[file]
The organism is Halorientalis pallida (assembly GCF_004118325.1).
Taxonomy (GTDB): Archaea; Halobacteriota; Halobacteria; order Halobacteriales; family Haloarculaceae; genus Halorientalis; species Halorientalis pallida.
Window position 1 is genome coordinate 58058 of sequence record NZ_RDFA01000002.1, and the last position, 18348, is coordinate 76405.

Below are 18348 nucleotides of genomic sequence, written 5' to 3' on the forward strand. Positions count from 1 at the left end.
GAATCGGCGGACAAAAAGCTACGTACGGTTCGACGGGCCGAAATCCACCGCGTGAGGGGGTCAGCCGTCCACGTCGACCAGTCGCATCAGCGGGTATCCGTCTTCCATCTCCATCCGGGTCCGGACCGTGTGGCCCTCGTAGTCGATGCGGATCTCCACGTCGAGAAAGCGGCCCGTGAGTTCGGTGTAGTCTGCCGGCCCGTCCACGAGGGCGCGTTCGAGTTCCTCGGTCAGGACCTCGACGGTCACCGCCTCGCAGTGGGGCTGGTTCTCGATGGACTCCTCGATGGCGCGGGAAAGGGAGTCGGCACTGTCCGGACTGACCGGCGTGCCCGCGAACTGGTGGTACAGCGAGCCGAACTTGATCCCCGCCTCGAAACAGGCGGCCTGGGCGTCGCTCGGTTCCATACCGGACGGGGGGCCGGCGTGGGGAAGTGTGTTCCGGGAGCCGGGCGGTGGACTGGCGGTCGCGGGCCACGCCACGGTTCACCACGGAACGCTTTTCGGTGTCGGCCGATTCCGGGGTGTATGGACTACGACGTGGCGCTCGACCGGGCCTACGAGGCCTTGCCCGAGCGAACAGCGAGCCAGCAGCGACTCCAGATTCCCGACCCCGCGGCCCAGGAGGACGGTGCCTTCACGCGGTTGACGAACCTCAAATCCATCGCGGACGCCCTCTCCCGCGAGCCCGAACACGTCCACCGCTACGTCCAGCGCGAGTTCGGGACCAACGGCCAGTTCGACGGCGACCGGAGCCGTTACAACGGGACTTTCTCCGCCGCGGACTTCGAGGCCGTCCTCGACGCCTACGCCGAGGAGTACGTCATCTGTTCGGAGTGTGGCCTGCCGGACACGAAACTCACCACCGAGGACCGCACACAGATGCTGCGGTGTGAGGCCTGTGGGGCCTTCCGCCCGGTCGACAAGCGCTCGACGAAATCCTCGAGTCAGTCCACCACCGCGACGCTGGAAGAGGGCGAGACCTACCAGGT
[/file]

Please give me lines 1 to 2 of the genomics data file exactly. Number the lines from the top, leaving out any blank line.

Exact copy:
The organism is Halorientalis pallida (assembly GCF_004118325.1).
Taxonomy (GTDB): Archaea; Halobacteriota; Halobacteria; order Halobacteriales; family Haloarculaceae; genus Halorientalis; species Halorientalis pallida.